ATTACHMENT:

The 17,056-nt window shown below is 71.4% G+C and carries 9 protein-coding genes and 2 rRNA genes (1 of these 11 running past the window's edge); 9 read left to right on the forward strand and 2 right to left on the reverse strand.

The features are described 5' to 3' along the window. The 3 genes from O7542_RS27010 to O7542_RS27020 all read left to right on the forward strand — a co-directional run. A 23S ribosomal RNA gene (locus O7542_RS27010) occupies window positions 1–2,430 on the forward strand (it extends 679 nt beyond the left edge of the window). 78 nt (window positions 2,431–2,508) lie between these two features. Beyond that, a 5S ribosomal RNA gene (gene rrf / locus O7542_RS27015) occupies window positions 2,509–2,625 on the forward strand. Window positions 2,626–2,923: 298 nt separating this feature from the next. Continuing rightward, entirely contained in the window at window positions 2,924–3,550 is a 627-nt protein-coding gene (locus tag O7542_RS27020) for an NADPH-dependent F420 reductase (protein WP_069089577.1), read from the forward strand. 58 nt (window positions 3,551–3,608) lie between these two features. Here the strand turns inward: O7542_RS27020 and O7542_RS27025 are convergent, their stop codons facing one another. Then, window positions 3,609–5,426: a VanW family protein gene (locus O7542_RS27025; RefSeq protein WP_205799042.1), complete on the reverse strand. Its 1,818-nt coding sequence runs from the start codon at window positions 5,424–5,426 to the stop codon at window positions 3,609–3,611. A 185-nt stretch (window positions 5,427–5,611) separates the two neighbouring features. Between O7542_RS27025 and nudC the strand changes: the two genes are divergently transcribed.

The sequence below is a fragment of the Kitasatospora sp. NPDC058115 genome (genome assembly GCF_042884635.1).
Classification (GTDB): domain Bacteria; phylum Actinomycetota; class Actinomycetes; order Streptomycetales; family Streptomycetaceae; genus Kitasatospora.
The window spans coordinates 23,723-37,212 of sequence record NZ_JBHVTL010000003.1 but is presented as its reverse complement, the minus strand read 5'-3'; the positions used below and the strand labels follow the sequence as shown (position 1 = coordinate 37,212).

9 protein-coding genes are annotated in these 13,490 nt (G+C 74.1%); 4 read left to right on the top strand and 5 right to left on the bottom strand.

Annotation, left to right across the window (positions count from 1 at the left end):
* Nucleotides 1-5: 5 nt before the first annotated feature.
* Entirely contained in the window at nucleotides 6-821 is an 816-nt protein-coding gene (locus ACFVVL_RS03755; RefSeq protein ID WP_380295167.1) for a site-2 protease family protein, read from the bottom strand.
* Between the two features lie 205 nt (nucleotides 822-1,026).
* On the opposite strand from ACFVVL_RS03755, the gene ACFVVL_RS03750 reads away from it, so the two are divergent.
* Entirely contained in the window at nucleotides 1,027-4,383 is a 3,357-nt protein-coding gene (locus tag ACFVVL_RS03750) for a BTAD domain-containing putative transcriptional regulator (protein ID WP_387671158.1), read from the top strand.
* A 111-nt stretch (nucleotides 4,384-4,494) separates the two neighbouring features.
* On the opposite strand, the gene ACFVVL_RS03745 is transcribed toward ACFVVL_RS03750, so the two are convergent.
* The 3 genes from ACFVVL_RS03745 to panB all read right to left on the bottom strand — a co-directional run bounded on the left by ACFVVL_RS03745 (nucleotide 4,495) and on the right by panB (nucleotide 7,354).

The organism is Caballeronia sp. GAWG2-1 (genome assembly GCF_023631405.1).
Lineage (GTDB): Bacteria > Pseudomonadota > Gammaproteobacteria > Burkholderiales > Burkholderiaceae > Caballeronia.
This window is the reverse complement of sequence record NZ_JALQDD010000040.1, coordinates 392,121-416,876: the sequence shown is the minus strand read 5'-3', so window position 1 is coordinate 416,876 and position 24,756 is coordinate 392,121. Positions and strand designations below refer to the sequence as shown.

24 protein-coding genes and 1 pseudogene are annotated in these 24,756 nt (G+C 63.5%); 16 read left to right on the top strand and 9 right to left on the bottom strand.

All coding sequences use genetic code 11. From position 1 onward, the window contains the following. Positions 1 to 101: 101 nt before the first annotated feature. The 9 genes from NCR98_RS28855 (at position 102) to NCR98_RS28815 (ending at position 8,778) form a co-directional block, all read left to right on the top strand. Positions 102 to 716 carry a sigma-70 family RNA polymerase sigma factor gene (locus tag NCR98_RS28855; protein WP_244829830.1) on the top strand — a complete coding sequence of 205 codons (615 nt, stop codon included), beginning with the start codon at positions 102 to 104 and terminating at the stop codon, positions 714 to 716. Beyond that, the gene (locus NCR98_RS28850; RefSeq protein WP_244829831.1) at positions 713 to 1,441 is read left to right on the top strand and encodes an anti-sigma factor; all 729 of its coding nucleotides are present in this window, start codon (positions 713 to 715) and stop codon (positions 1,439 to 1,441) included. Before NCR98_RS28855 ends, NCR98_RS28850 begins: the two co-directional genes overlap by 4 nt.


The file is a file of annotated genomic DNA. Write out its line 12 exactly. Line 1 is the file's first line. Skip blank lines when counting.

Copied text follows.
* Entirely contained in the window at nucleotides 1,027-4,383 is a 3,357-nt protein-coding gene (locus tag ACFVVL_RS03750) for a BTAD domain-containing putative transcriptional regulator (protein ID WP_387671158.1), read from the top strand.